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Bin Laden’s son-in-law testifies about 9/11

  • Assistant U.S. Attorney Michael Ferrara (L), is seen in a courtroom drawing cross examining Osama bin Laden's son-in-law, Suleiman Abu Ghaith (C) as an old video recording of Abu Ghaith is played in federal court in New York March 19, 2014. (REUTERS/Jane Rosenberg)

NEW YORK: Osama bin Laden’s son-in-law offered a rare glimpse of the Al-Qaeda leader in the hours after the Sept. 11 attacks, recounting during surprise testimony Wednesday in a Manhattan courtroom how the two met that night in a cave in Afghanistan.

The testimony came as Sulaiman Abu Ghaith’s trial on charges he conspired to kill Americans and aid Al-Qaeda as a spokesman for the terrorist group took a dramatic turn. His decision to take the witness stand was announced by his lawyer, Stanley Cohen, who surprised a nearly empty courtroom that quickly filled with spectators as word spread.

“Did you learn about what happened ... the attacks on the United States?” the son-in-law recalled bin Laden asking him.

“We are the ones who did it.”

Abu Ghaith testified that bin Laden seemed worried that night and asked what he thought would happen next. Abu Ghaith said he predicted America “will not settle until it accomplishes two things: to kill you and topple the state of the Taliban.”

Bin Laden responded “‘You’re being too pessimistic,’” Abu Ghaith recalled.

Bin Laden then offered the onetime imam a job that would gain him infamy as well as a place in the inner circle of the world’s most wanted terrorist. “I want to deliver a message to the world,” Abu Ghaith said bin Laden told him. “I want you to deliver that message.”

The testimony was a rare gambit by the defense, a last-ditch effort to counter a mountain of evidence against Abu Ghaith, including an alleged confession and videos showing him sitting beside Bin Laden on Sept. 12, 2001, and another in which he warned Americans that “the storm of airplanes will not abate.” The defense has never disputed that Abu Ghaith associated with bin Laden after 9/11, but it contends he was recruited as a religious teacher and orator and had no role in plotting more attacks.

On cross examination, though, Abu Ghaith admitted that he sent his pregnant wife, six daughters and a son to Kuwait while he went to Afghanistan on Sept. 7, 2001, after hearing inside and outside Al-Qaeda training camps that something big was going to happen soon.

“I had heard something would happen, but I didn’t know what,” he said, responding to Assistant U.S. Attorney Michael Ferrara’s questions.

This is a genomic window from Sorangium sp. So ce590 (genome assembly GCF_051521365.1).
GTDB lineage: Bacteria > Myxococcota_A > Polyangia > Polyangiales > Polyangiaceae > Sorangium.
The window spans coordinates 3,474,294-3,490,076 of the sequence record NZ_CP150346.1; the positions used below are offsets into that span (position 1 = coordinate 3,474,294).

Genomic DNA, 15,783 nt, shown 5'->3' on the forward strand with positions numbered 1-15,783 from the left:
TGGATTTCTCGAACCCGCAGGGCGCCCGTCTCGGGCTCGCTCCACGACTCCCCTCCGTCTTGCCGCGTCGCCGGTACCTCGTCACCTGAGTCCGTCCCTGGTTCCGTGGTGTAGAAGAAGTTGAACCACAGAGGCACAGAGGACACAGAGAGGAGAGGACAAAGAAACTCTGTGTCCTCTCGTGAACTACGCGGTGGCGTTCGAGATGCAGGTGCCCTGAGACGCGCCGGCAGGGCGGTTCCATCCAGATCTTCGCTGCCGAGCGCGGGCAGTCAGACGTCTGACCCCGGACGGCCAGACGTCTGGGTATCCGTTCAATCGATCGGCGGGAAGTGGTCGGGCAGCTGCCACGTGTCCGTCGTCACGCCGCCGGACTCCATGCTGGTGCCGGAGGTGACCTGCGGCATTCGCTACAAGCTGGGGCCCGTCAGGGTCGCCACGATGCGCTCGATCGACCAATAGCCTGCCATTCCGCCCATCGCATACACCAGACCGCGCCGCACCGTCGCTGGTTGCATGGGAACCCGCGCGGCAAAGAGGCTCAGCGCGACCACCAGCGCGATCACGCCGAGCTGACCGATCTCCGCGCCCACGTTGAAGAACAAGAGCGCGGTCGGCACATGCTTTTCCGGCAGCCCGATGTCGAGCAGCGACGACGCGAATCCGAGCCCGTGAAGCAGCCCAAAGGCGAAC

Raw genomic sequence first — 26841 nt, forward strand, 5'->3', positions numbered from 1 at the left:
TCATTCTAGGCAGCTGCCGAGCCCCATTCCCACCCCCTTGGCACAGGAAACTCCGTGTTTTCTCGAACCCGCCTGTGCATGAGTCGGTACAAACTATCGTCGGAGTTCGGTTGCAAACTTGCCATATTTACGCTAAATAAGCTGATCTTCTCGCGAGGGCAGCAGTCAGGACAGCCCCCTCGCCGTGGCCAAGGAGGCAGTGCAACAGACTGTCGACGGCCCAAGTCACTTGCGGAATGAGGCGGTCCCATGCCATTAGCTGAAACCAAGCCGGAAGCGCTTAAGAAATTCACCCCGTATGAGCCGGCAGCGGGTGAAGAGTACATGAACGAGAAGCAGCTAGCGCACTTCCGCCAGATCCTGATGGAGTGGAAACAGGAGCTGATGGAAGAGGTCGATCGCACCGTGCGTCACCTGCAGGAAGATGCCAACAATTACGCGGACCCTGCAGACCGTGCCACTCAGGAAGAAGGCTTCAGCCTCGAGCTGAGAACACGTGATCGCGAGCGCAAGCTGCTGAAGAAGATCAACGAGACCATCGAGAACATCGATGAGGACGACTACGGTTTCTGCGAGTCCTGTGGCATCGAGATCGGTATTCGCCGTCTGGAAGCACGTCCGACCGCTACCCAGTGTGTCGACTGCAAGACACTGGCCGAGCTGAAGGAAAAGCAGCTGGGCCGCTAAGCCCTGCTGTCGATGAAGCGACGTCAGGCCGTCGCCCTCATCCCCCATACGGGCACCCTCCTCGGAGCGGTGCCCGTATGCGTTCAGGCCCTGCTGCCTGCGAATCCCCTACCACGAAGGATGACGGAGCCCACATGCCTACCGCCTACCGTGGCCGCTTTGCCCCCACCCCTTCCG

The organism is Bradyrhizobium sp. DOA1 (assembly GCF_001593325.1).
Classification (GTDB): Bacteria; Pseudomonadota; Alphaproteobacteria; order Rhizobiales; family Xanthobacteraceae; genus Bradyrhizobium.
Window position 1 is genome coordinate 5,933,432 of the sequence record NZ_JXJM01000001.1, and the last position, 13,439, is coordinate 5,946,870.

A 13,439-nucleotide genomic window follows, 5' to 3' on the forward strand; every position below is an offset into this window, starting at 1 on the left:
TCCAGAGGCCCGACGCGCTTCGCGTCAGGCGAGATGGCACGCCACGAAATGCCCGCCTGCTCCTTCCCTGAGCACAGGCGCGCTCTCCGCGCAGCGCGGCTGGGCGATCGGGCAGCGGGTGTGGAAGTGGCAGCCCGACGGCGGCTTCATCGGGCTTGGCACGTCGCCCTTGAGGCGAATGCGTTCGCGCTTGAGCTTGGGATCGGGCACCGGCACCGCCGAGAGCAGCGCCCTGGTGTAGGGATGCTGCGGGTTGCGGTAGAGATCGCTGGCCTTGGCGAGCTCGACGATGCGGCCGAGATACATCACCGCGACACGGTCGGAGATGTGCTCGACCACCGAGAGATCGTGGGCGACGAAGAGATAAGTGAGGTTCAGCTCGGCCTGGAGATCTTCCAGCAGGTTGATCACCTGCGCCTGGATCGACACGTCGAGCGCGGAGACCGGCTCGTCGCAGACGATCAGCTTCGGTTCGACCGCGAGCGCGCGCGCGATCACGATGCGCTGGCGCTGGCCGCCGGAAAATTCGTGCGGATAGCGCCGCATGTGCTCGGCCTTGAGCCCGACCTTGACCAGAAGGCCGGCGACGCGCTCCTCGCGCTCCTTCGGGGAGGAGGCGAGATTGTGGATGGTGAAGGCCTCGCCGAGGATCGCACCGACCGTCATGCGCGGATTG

Lacing some questions with sarcasm, Ferrara took particular aim at Abu Ghaith’s claims that he was merely embellishing bin Laden’s “bullet points” on videotapes as he condemned America. And Abu Ghaith’s testimony also gave the prosecutor an opportunity to again show video clips of Abu Ghaith angrily denouncing America and of the second plane hitting a World Trade Center tower on Sept. 11.

Ferrera mocked Abu Ghaith’s statement that he stayed and helped bin Laden for two weeks after Sept. 11 because the conditions in Afghanistan were tense and he had no way to travel.

“You are telling this jury that you made a speech in which you called on people to terrorize the infidels because you didn’t have a personal car?” he said, drawing from one juror a smile and a nod to a fellow juror.

“I don’t understand the question,” Abu Ghaith responded.

Testifying through an Arabic interpreter, the 48-year-old Kuwaiti-born defendant looked relaxed when he first took the stand, wearing a blue shirt, open at the collar, beneath a charcoal-colored jacket.

He testified that he first met bin Laden when the Al-Qaeda leader, who was living in Kandahar, Afghanistan, summoned him in June 2001 after hearing he was a preacher from Kuwait. He took bin Laden’s daughter as an additional wife years after 9/11.

Abu Ghaith said bin Laden explained that the Al-Qaeda training camps involved so much weapons training and a rough, hard life that he wanted him to give the recruits merciful hearts. He also testified he knew bin Laden was suspected in terrorist attacks but still “wanted to get to know that person.”

The defendant also said that videos he made warning of more attacks on Americans were based on “quotes and points by Sheikh Osama.” He testified that his videotaped sermons were religious in nature and meant to encourage Muslims to fight oppression.

“My intention was to deliver a message, a message I believed in,” he said. “I was hoping the United States would say, ‘Let’s sit down and talk and solve these problems,’ but America was going on and doing what I expected them to do.”

 
A version of this article appeared in the print edition of The Daily Star on March 21, 2014, on page 10.
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Summary

Osama bin Laden's son-in-law offered a rare glimpse of the Al-Qaeda leader in the hours after the Sept. 11 attacks, recounting during surprise testimony Wednesday in a Manhattan courtroom how the two met that night in a cave in Afghanistan.

Abu Ghaith testified that bin Laden seemed worried that night and asked what he thought would happen next.

The defense has never disputed that Abu Ghaith associated with bin Laden after 9/11, but it contends he was recruited as a religious teacher and orator and had no role in plotting more attacks.

Lacing some questions with sarcasm, Ferrara took particular aim at Abu Ghaith's claims that he was merely embellishing bin Laden's "bullet points" on videotapes as he condemned America.

Ferrera mocked Abu Ghaith's statement that he stayed and helped bin Laden for two weeks after Sept. 11 because the conditions in Afghanistan were tense and he had no way to travel.


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